Web hosting company Hostinger suffered a security breach on Aug. 23 that allowed an unauthorized third-party to gain access to its internal systems. As TechCrunch reports, the server contained the company’s internal system API and associated database which held customer usernames, email addresses, first names, IP addresses, and hashed passwords. The passwords were protected with the SHA-1 algorithm, but that has been proven to be vulnerable to attack. In total, about 14 million Hostinger customers had their information stored in the database.
The situation is out of this world. Anne McClain, a NASA astronaut and lieutenant colonel in the Army, is facing accusations that she committed identity theft through the “improper access” of her estranged wife’s “private financial records,” The New York Times reported. Former Air Force intelligence officer Summer Worden didn’t understand how her estranged wife, McClain, still knew details of her spending. Worden recently noticed, though, that a computer owned by NASA had accessed her bank account, using her own login information. McClain admitted to doing so in space, aboard the International Space Station.
The coordinated ransomware hit on 22 Texas municipalities will yield valuable lessons for other local governments to ensure they’re not next, the Department of Homeland Security’s Cybersecurity and Infrastructure Security Agency Director Chris Krebs said Thursday while unveiling the agency’s new “Strategic Intent” document. The Texas Department of Information Resources, which is investigating the attacks in conjunction with DHS and the FBI, has been mum about the details of the attack but said Tuesday that “evidence continues to point to a single threat actor.” A department spokesman told NPR he was “not aware” of any of the cities forking over ransom money to the hackers; Keene Mayor Gary Heinrich said the hackers were demanding $2.5 million from the targeted cities, but he had no plans to pay them anything.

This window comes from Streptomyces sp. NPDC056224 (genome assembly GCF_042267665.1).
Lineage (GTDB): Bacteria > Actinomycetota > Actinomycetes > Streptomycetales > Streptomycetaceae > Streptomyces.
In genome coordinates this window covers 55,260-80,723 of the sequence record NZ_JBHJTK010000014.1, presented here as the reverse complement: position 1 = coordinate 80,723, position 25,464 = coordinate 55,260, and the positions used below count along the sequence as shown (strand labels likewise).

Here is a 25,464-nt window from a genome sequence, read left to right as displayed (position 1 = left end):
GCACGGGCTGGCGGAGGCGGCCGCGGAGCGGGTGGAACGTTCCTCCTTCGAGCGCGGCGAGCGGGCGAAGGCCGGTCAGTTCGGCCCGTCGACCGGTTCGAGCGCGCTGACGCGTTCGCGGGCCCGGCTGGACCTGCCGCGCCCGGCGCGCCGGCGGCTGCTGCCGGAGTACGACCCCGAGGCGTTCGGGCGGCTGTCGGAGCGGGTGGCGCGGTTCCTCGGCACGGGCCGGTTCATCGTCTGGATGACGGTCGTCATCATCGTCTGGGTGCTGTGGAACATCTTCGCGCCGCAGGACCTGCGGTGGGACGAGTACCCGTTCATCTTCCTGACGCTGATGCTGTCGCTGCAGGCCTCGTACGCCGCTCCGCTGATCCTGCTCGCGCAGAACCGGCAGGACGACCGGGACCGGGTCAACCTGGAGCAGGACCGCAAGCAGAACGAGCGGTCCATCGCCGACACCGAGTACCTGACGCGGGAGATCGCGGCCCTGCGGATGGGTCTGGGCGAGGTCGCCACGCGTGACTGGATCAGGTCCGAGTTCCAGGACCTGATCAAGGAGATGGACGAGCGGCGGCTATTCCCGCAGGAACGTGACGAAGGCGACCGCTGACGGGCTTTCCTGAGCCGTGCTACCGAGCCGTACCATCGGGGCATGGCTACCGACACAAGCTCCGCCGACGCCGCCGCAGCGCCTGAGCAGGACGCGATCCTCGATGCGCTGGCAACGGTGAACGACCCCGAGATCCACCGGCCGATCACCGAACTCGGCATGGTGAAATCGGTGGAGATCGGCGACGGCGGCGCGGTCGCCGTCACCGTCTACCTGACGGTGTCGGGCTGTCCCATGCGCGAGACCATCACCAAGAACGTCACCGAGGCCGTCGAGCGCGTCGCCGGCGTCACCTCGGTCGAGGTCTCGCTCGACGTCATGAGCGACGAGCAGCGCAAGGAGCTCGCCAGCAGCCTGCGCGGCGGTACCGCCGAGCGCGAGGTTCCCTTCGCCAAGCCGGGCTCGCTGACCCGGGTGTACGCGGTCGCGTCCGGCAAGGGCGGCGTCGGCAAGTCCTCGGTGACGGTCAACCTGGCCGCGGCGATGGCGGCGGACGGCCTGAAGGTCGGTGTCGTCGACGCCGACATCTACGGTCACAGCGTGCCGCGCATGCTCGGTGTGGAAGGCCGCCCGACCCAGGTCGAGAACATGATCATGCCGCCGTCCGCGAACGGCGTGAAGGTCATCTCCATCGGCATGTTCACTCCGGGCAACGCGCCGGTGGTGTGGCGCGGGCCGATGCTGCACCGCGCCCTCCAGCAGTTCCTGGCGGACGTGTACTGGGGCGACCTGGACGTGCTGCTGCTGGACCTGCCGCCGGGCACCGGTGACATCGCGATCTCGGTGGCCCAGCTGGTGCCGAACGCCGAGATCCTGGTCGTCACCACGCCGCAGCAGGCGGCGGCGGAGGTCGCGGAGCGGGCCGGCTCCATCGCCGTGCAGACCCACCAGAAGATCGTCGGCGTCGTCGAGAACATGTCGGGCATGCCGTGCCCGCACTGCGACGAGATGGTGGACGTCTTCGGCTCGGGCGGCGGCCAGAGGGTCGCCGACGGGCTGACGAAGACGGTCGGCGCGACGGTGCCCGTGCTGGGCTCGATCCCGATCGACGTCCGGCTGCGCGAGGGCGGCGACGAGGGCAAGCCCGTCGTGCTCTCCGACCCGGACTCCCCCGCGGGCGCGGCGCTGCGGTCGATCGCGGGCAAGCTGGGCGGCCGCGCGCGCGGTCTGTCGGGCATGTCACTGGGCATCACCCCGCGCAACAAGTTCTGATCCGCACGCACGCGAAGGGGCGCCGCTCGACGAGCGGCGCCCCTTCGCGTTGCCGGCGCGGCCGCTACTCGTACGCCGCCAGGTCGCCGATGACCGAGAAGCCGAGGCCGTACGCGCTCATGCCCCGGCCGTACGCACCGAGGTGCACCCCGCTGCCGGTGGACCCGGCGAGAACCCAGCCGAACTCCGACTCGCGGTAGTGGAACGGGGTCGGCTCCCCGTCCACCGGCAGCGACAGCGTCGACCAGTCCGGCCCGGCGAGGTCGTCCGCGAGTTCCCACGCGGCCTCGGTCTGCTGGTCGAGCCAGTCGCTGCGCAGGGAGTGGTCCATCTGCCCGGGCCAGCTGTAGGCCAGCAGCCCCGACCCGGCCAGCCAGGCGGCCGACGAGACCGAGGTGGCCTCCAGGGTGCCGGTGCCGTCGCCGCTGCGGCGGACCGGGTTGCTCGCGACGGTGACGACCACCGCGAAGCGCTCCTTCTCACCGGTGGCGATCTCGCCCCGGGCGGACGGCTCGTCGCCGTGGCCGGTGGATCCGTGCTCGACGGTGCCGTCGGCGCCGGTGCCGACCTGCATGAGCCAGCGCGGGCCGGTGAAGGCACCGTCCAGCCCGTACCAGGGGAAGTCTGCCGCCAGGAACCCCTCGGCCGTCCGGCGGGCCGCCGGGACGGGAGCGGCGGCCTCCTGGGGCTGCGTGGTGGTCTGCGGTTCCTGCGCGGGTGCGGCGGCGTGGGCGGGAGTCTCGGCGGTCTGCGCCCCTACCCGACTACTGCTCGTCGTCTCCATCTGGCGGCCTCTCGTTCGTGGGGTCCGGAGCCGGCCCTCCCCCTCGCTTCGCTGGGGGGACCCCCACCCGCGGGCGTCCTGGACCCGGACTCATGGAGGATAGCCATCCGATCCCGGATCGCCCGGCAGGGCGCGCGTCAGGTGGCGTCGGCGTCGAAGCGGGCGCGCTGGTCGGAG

On March 12, 2019, the Wilmington, DE-based brokerage detected “unusual activity” in an employee email account. Lyons then immediately took steps to respond, and launched an investigation into the unauthorized access, which involved working with third-party forensic experts. The investigation determined that two Lyons employee email accounts were accessed without authorization – one account was accessed between February 04 and March 12, and the other was accessed for a few hours on March 12. The investigation was unable to confirm whether and what type of information was potentially accessed, but Lyons has undertaken a review of all the data within the two accounts to determine what sort of information was present and to whom the data was related.
The programmers behind augmented-reality pest-chasing Pokemon Go have settled a class-action lawsuit in the US brought by angry homeowners who claimed the video game encouraged people to trespass on their land. One owner of an oceanfront condo in Florida was confused, and then infuriated, when hundreds of players “acting like zombies, walking around, bumping into things” appeared on his property at all hours of the day and night. Another complained he had had five different people ring his doorbell and asked to be allowed into his backyard to catch Pokemon. Pokemon pusher Niantic has not accepted any blame or liability, and will pay just over $4m to settle the case – virtually all of which will go to the lawyers.